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Policy Submissions

NATIONAL AND LOCAL POLICY INFORMED BY THE BEST EVIDENCE AND LIVED EXPERIENCE

Policy

Many aspects of local and national policy affect the revolving doors group. Our policy team works with partners from many sectors to influence and improve policy, services and, ultimately, outcomes. We aim to involve people with lived experience in consultations and inquiries, and feed their insights and experience into our formal submissions and responses.

If you work in policy, commissioning, services, or have lived experience contact us to find out more

Call us on 020 7407 0747

Response to the House of Lords Public Service Committee’s inquiry on the impact of Covid-19

This is our response to the House of Lords Public Service Committee’s inquiry into the impact of Covid-19 on services and how services meet users’ needs.

Before Covid-19, many people were already facing multiple problems accessing services. Although there were some positive signs during the first lockdown, it is clear that people facing severe and multiple disadvantage are now worse off.

Most services now assume that users have moved online and have the skills to access services digitally. However, many people facing multiple disadvantage are still digitally excluded. We also hear that a deep divide remains between professionals and people with lived experience of severe and multiple disadvantage.

We recommend that future services should be co-designed, co-commissioned, co-delivered and co-evaluated with people with lived experience of severe and multiple disadvantage. We also recommend that services should be accessible and inclusive, understanding and responding to the needs and diversity of the communities they serve.

Entrenching Racial Disparities - Response to the Police, Crime, Sentencing and Courts (PCSC) Bill

This briefing responds to the Police, Crime, Sentencing and Courts (PCSC) Bill. It explains our concerns that the bill will further entrench racial inequality in the criminal justice system.

We applaud the government’s commitment in recent years to tackling racial disparity in the criminal justice system. But despite this commitment, Black, Asian and minority ethnic people continue to face much poorer outcomes than White people and have lower levels of trust in the system. They make up 14% of the population of England and Wales, but 27% of the prison population.

Racism and structural inequalities also have a cumulative impact on people who come into conflict with the law. Decisions about where, and on whom, to focus police time and effort affect who will come into contact with the police. As a result, some types of crime are over-policed (receive a lot of attention) whereas other types of crime are under-policed.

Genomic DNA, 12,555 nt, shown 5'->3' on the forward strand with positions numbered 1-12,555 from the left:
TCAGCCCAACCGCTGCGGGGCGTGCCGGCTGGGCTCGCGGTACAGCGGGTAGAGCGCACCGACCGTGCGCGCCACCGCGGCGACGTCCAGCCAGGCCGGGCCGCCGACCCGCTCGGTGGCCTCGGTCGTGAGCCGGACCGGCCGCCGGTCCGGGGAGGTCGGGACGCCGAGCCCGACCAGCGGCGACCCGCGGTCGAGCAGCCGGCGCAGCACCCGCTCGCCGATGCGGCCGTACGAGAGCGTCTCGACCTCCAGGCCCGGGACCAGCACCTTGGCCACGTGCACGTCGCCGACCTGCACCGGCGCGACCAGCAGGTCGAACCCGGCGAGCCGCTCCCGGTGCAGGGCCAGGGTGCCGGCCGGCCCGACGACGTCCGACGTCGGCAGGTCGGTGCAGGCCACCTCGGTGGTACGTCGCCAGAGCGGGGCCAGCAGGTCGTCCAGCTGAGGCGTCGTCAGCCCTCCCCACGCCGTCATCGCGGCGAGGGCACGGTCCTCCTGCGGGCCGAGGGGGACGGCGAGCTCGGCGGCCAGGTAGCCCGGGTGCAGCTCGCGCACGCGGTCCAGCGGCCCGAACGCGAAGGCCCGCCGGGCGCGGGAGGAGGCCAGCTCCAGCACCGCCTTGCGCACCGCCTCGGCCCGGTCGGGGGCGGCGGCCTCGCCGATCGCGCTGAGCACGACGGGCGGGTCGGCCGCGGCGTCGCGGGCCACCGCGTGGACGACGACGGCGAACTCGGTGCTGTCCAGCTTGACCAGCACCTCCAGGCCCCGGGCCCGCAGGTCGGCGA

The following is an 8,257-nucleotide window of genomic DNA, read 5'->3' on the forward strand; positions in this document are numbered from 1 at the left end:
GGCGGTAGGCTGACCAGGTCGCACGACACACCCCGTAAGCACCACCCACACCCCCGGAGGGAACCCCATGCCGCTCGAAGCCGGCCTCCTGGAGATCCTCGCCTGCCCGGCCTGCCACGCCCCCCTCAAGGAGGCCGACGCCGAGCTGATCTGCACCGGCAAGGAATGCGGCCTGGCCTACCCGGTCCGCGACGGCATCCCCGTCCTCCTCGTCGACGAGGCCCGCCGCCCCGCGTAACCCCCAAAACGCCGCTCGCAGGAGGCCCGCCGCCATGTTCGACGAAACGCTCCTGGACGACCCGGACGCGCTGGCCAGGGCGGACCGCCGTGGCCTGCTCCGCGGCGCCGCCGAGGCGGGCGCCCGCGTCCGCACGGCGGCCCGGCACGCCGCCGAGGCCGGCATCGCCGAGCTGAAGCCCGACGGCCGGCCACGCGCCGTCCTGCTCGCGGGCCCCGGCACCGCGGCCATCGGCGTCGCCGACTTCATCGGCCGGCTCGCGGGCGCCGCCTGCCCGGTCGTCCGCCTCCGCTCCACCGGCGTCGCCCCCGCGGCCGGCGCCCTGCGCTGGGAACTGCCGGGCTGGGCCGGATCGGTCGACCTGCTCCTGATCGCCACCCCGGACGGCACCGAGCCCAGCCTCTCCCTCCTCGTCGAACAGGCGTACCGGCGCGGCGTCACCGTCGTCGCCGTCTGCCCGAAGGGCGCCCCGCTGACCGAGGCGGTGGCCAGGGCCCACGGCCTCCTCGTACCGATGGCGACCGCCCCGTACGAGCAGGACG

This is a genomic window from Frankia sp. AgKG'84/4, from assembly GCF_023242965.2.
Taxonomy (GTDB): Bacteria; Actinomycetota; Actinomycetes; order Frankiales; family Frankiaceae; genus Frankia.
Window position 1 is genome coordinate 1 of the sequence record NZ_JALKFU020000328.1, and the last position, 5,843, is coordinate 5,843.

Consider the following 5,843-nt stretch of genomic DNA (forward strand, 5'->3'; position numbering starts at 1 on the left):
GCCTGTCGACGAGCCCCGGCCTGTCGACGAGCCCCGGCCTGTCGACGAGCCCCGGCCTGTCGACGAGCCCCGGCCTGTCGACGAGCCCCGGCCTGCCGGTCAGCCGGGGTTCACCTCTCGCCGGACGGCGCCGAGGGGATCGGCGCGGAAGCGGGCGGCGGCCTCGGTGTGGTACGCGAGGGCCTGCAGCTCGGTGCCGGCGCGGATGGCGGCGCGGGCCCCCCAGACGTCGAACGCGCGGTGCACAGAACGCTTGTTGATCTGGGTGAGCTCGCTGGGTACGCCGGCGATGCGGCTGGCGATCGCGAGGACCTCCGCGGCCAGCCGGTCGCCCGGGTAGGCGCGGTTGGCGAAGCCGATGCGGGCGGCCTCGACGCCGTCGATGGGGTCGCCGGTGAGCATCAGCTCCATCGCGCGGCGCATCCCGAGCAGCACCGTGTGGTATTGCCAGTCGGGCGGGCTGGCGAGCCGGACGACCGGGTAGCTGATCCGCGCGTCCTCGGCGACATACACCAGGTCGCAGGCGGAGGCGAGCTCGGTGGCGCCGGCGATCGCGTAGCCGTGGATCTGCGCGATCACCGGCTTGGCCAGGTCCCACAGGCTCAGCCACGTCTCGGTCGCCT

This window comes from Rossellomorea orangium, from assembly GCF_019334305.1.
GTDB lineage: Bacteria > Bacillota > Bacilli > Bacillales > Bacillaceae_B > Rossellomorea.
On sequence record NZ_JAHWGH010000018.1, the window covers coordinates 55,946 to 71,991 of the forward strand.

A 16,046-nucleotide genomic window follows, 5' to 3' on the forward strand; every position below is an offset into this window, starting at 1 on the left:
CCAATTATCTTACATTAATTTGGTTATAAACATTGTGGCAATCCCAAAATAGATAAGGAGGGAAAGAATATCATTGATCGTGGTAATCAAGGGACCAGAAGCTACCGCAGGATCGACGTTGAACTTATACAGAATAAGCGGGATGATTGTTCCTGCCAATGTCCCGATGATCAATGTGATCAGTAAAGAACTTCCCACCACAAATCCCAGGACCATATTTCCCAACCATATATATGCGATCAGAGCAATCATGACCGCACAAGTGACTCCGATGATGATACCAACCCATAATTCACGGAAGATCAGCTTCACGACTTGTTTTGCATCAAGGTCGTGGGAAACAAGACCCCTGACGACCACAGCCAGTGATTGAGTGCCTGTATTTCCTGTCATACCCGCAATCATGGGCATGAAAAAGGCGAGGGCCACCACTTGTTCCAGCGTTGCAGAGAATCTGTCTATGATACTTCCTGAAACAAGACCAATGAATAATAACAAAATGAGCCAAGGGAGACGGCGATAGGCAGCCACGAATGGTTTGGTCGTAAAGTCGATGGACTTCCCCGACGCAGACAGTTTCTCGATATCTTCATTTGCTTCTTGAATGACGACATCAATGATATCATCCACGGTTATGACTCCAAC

MoJ Strengthening Probation Building Confidence

In 2018, the Ministry of Justice conducted a consultation - 'Strengthening probation, building confidence' - to consider probation reform. Our response brought together our research and policy expertise with the input of people with recent lived experience of the criminal justice system.

We carried out interviews and focus groups to get the direct input of around 100 people with relevant lived experience in the last three years. As well as responding to the consultation’s 15 questions, we also made several recommendations:

  • The government must require all probation contract providers to prove that they involve people with lived experience in designing and delivering their service.
  • Peer support should be embedded in probation.
  • The peer support model being rolled out across the country as part of national Liaison and Diversion services should be considered for adaptation for the probation services.
  • The focus of probation contact should be on the quality and length of each appointment with the responsible officer, as much as on frequency.
  • All unpaid work schemes should adhere to five principles - clear community connection, strength-based employment, incentives, holistic support and opportunities for employment.
  • All probation services should become trauma informed.
  • The government should introduce a presumption against the use of custodial sentences of less than six months.